RAJAR (Radio Joint Audience Research) is the radio industry’s official audience measurement survey. It is jointly owned by the BBC and the Radiocentre on behalf of the commercial sector, and it is the basis on which all radio trading is based. With the latest survey showing the industry to be in rude health, we thought it would be good to examine what it is and some of the issues around its use.
Over the years there have been several attempts to modernise or re-imagine the methodology behind RAJAR, aiming to move it away from old-fashioned paper diaries used to calculate listenership. But when RAJAR collects around 100,000 diaries a year from volunteers who painstakingly note which stations they listen to and when in the average week, any change is tricky.
In 2011, the survey was updated so that it could be completed online, and 2016 saw the creation of a mobile diary app for smartphones and tablets. Despite all the pressures for change, the team at RAJAR point out that paper diaries are still the main way for listenership to be calculated around the world, so in many ways, they are ahead of others. They also recruit respondents face-to-face, ensuring that the sample is representative of the UK population. A quick look through their website and you are blasted with pages of analytics of how sample sizes are calculated around the country.
However, the push for a more technical approach is still ongoing and RAJAR is continually looking at how tech can be used to achieve this. Some sort of device to listen to the radio exposure independently of a user’s memory is still on the cards as a solution and with the proliferation of smart devices, the odds would favour this approach in the long run. But with other measurement systems such as PAMCo, TGI, YouGov etc. being vital for calculating audiences, the use of diaries for radio should not detract from how strong and important RAJAR still is.
In an ever-changing audio sector, RAJAR now regularly produces their MIDAS Survey, designed to provide insight into how, when and where radio content is being consumed. This covers live and catch-up radio, podcasts, digital tracks, DVD and online video. It also covers traditional AM/FM and digital (DAB) radio, digital media players, computers, mobile phones and voice-activated speakers. Keeping on top of audience measurement no matter where it happens is clearly top of their agenda.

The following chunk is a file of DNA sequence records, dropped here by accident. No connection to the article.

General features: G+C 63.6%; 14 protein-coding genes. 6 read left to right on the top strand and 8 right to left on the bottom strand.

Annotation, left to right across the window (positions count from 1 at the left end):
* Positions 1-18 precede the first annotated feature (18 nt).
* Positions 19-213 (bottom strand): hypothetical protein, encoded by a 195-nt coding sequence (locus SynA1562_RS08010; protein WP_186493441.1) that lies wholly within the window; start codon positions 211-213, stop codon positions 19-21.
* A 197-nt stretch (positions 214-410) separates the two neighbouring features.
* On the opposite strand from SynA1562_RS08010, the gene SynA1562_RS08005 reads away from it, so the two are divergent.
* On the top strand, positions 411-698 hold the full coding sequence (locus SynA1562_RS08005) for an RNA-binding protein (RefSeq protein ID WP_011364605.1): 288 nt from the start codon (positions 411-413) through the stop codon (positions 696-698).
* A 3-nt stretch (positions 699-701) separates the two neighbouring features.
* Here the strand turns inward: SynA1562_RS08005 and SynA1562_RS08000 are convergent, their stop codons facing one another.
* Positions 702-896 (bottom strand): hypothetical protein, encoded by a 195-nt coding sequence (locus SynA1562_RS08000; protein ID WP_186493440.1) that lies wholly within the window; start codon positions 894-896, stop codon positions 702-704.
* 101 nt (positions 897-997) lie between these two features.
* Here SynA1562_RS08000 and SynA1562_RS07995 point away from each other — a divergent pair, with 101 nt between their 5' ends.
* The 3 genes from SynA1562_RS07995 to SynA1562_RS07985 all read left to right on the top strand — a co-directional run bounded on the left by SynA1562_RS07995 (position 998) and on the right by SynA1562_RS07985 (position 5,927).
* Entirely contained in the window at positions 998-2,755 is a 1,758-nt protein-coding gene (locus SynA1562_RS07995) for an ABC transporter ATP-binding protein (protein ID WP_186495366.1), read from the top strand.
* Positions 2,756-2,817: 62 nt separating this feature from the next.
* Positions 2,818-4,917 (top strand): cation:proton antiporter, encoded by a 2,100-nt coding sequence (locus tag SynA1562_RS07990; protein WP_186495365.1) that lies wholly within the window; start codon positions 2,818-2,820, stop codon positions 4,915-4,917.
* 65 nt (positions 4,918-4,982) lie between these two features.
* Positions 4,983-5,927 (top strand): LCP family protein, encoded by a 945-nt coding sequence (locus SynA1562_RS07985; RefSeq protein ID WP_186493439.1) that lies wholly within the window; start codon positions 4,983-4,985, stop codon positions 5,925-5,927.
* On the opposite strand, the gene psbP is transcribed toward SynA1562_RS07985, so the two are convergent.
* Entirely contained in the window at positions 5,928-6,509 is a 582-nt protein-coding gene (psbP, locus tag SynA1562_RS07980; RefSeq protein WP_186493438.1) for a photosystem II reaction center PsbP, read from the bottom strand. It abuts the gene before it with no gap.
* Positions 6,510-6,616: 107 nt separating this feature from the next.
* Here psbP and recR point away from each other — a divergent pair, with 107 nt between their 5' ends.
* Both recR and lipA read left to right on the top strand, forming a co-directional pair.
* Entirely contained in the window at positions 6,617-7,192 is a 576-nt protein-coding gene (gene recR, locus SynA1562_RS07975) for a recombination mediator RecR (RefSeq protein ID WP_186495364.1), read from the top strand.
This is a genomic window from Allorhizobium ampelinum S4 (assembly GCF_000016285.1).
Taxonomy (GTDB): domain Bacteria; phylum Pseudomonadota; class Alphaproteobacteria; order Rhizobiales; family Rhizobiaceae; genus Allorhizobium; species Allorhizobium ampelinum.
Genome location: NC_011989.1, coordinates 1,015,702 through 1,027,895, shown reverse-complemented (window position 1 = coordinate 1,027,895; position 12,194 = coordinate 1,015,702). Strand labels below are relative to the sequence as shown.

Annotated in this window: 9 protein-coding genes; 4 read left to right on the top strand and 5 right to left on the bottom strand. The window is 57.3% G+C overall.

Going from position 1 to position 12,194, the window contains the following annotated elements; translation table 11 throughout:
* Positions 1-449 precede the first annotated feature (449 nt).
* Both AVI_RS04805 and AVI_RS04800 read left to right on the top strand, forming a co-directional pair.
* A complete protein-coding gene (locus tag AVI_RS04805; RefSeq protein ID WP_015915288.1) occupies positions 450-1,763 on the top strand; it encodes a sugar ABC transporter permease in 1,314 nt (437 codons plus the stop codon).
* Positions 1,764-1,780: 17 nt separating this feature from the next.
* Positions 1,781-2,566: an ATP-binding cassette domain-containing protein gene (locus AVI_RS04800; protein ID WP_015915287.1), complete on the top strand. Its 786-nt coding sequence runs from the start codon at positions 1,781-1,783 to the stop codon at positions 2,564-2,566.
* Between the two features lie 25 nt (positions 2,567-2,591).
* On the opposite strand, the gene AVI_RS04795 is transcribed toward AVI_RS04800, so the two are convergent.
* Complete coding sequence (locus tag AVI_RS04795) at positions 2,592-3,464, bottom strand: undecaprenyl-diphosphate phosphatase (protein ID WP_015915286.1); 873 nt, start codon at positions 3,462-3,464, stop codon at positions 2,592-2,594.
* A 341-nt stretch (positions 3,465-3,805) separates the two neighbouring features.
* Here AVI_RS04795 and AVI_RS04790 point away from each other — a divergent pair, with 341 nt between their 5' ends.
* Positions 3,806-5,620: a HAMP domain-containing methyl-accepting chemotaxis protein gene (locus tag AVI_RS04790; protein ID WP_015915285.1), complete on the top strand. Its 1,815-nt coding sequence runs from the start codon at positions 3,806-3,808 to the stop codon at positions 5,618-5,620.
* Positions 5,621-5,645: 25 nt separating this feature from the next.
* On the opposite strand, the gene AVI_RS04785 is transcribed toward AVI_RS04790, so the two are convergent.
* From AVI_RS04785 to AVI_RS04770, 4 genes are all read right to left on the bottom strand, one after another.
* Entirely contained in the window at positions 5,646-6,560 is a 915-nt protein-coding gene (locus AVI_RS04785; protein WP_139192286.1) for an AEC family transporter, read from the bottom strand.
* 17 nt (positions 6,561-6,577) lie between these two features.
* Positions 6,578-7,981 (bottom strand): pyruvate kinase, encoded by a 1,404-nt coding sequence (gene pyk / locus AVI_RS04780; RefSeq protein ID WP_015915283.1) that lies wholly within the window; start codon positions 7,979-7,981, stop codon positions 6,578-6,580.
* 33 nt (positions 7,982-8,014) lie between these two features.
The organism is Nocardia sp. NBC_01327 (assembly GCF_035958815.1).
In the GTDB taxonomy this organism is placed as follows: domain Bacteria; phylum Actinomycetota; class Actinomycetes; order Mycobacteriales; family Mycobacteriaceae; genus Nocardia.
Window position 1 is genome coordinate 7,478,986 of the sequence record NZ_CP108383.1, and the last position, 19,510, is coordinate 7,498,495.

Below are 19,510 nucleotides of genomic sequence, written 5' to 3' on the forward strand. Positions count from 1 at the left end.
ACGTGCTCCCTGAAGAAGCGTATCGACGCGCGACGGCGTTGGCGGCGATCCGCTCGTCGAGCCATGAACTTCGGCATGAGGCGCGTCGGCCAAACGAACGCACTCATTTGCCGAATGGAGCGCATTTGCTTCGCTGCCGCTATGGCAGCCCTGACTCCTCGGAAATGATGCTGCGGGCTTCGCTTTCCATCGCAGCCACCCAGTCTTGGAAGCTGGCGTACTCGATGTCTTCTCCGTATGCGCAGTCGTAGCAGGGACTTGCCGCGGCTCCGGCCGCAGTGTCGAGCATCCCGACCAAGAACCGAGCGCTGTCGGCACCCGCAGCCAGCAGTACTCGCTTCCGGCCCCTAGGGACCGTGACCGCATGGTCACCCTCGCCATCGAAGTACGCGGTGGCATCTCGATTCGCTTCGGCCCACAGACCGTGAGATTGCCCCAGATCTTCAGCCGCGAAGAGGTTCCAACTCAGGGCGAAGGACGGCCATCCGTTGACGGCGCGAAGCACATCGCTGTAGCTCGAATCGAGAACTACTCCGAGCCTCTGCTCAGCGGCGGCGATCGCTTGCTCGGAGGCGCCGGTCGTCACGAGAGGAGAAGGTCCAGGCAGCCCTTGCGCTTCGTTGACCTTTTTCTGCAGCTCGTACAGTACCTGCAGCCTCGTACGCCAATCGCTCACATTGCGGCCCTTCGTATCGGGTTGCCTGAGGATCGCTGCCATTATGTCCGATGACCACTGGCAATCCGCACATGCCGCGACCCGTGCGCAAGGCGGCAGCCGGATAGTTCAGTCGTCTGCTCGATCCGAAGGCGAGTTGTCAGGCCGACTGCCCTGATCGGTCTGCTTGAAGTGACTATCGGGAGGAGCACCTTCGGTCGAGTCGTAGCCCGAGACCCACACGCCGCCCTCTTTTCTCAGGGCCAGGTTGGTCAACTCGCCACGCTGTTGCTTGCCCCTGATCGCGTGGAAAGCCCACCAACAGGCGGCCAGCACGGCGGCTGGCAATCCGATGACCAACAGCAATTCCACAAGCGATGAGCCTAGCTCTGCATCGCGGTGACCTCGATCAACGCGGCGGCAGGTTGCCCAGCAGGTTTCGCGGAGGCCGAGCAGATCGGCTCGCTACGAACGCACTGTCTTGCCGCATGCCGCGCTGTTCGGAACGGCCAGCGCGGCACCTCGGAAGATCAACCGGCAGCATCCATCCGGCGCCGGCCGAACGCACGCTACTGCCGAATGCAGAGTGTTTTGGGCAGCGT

All Response Media viewpoint
It is inevitable that the industry will eventually incorporate some form of electronic measurement, but that is still some way off. Also, as digital audio listening continues to grow, new ways of engaging with listeners will continue to add to the mix, which is perhaps the interesting new area for direct response advertising. If we can programmatically buy audiences and track and measure engagement and response, it has the potential for opening audio to performance advertisers like never before.
However, as much as RAJAR is an industry standard that tells us who has been listening to what over the last few months, it’s not meant to tell us why things happen. It still needs the careful eye of an experienced media planner to interpret how consumers will react to campaigns and ensure we plan activity accordingly. Also, it’s not always about large reach numbers, it’s about efficient campaign delivery. So, while a Capital or a Heart might be listened to by thousands and deliver a high number of leads, if they can’t do that at the right price it will not prove to be sustainable. Therefore, we always look outside of the obvious and challenge the media owners to get cost efficient sales, which ultimately will help build long-term use of radio as a medium. It’s a methodology that has proven successful for TV and is doing so for radio as well.
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